Solid-state properties and spectroscopic analysis of thin-film TPBI

Jazmin Calimano, Feifei Li, Jan Florián, Dalice M. Piñero-Cruz, Thomas R. Fielitz, Russell J. Holmes, Jacob W. Ciszek

Research output: Contribution to journalArticlepeer-review

Abstract

We characterized the prominent electron transport layer 2,2′,2″-(1,3,5-benzinetriyl)-tris(1-phenyl-1-H-benzimidazole) (TPBi) via single-crystal X-ray diffraction, grazing incidence X-ray diffraction (GIXRD), infrared reflection absorption spectroscopy (IRRAS), and quantum mechanical calculations. The crystals generated via vapor diffusion are of the orthorhombic space group Pbca, with a unit cell [a = 19.3935(2) b = 12.81750(10) c = 28.5610(3) Å] containing eight TPBi molecules, and screw axes and glide planes along all three crystallographic axes. Thin-film analysis becomes viable with unit cell and symmetry data, and GIXRD measurements, which demonstrate that when the amorphous TPBi thin films are annealed, the molecules preferentially orient with the a−b crystallographic face exposed at the surface and with the central benzene rings oriented 29° from the surface normal. Changes in vibrational modes at the surface, studied via infrared reflection absorption spectroscopy (IRRAS), concur with the X-ray based assignments. A minor conformer of TPBi with C3 symmetry was also identified via computational methods, appearing 0.95 kcal/mol higher in energy at the MP2/6-31G*//B3LYP/6-31G* level of theory. The combined structural insight allows fine-tuning of a device structure for organic light-emitting diodes (OLEDs) and organic photovoltaic applications.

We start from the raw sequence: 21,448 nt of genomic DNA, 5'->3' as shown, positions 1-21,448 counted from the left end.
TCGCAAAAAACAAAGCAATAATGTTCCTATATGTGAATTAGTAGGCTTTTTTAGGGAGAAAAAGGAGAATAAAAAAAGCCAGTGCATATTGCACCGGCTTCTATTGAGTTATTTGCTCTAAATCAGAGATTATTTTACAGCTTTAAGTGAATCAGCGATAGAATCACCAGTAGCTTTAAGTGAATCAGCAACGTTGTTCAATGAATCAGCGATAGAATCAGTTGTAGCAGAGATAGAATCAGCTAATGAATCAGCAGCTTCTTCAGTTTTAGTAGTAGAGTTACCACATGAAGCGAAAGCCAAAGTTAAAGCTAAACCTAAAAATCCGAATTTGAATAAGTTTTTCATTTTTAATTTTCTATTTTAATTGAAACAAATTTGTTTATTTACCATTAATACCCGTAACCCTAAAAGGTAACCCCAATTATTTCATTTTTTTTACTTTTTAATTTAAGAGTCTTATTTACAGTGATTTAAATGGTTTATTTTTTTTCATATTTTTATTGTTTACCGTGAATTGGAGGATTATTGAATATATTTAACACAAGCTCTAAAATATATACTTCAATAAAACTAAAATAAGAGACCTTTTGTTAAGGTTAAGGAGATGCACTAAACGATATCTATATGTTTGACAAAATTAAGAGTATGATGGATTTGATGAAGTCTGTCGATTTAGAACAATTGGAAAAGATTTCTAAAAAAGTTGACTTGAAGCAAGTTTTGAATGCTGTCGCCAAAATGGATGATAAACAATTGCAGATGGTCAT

Original languageEnglish (US)
Pages (from-to)23716-23723
Number of pages8
JournalJournal of Physical Chemistry C
Volume124
Issue number43
DOIs
StatePublished - Oct 29 2020

Bibliographical note

Funding Information:
The single-crystal X-ray diffractometer was acquired through the support of the National Science Foundation (NSF) under the Major Research Instrumentation Award Number CHE-1626103. J.W.C. thanks a Loyola University Chicago research support grant for materials. R.J.H. and T.R.F. acknowledge support from the NSF Solid-State and Materials Chemistry Program under DMR-1307066.

Publisher Copyright:
© 2020 American Chemical Society

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